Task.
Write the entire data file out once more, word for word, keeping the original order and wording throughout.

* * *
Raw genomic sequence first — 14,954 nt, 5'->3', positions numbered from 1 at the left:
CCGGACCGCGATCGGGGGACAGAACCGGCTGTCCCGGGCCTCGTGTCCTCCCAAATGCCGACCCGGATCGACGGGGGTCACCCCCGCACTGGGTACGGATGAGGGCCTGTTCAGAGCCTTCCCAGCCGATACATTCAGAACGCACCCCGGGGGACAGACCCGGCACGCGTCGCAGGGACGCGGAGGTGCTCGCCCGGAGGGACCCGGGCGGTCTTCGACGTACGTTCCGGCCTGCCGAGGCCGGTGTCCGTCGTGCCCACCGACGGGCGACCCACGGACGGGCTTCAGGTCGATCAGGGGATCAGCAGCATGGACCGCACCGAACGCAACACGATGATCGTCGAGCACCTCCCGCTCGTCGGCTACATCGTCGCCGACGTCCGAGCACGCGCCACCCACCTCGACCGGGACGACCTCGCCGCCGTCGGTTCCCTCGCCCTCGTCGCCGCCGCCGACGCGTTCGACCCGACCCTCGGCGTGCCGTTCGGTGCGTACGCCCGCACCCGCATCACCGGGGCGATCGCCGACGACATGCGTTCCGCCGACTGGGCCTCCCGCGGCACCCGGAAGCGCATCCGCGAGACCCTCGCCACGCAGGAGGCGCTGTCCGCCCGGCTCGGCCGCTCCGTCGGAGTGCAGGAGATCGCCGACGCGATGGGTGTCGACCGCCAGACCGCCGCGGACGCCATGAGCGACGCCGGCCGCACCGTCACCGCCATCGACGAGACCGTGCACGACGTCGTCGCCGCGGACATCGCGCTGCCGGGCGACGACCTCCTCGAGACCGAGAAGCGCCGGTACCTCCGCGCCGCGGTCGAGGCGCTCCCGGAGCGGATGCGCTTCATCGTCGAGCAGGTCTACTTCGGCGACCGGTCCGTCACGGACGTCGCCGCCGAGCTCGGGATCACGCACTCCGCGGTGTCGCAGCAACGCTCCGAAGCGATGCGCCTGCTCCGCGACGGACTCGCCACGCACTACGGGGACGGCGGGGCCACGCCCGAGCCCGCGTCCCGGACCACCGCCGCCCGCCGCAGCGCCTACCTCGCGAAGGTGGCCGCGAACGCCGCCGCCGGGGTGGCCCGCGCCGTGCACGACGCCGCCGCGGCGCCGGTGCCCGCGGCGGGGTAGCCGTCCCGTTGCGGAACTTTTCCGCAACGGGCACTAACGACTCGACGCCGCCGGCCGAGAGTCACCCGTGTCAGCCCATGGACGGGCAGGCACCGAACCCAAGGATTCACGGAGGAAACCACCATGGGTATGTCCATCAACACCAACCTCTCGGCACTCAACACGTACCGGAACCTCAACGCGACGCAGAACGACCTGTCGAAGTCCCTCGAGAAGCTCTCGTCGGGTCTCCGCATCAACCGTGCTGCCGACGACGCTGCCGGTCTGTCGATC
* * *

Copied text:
Raw genomic sequence first — 14,954 nt, 5'->3', positions numbered from 1 at the left:
CCGGACCGCGATCGGGGGACAGAACCGGCTGTCCCGGGCCTCGTGTCCTCCCAAATGCCGACCCGGATCGACGGGGGTCACCCCCGCACTGGGTACGGATGAGGGCCTGTTCAGAGCCTTCCCAGCCGATACATTCAGAACGCACCCCGGGGGACAGACCCGGCACGCGTCGCAGGGACGCGGAGGTGCTCGCCCGGAGGGACCCGGGCGGTCTTCGACGTACGTTCCGGCCTGCCGAGGCCGGTGTCCGTCGTGCCCACCGACGGGCGACCCACGGACGGGCTTCAGGTCGATCAGGGGATCAGCAGCATGGACCGCACCGAACGCAACACGATGATCGTCGAGCACCTCCCGCTCGTCGGCTACATCGTCGCCGACGTCCGAGCACGCGCCACCCACCTCGACCGGGACGACCTCGCCGCCGTCGGTTCCCTCGCCCTCGTCGCCGCCGCCGACGCGTTCGACCCGACCCTCGGCGTGCCGTTCGGTGCGTACGCCCGCACCCGCATCACCGGGGCGATCGCCGACGACATGCGTTCCGCCGACTGGGCCTCCCGCGGCACCCGGAAGCGCATCCGCGAGACCCTCGCCACGCAGGAGGCGCTGTCCGCCCGGCTCGGCCGCTCCGTCGGAGTGCAGGAGATCGCCGACGCGATGGGTGTCGACCGCCAGACCGCCGCGGACGCCATGAGCGACGCCGGCCGCACCGTCACCGCCATCGACGAGACCGTGCACGACGTCGTCGCCGCGGACATCGCGCTGCCGGGCGACGACCTCCTCGAGACCGAGAAGCGCCGGTACCTCCGCGCCGCGGTCGAGGCGCTCCCGGAGCGGATGCGCTTCATCGTCGAGCAGGTCTACTTCGGCGACCGGTCCGTCACGGACGTCGCCGCCGAGCTCGGGATCACGCACTCCGCGGTGTCGCAGCAACGCTCCGAAGCGATGCGCCTGCTCCGCGACGGACTCGCCACGCACTACGGGGACGGCGGGGCCACGCCCGAGCCCGCGTCCCGGACCACCGCCGCCCGCCGCAGCGCCTACCTCGCGAAGGTGGCCGCGAACGCCGCCGCCGGGGTGGCCCGCGCCGTGCACGACGCCGCCGCGGCGCCGGTGCCCGCGGCGGGGTAGCCGTCCCGTTGCGGAACTTTTCCGCAACGGGCACTAACGACTCGACGCCGCCGGCCGAGAGTCACCCGTGTCAGCCCATGGACGGGCAGGCACCGAACCCAAGGATTCACGGAGGAAACCACCATGGGTATGTCCATCAACACCAACCTCTCGGCACTCAACACGTACCGGAACCTCAACGCGACGCAGAACGACCTGTCGAAGTCCCTCGAGAAGCTCTCGTCGGGTCTCCGCATCAACCGTGCTGCCGACGACGCTGCCGGTCTGTCGATC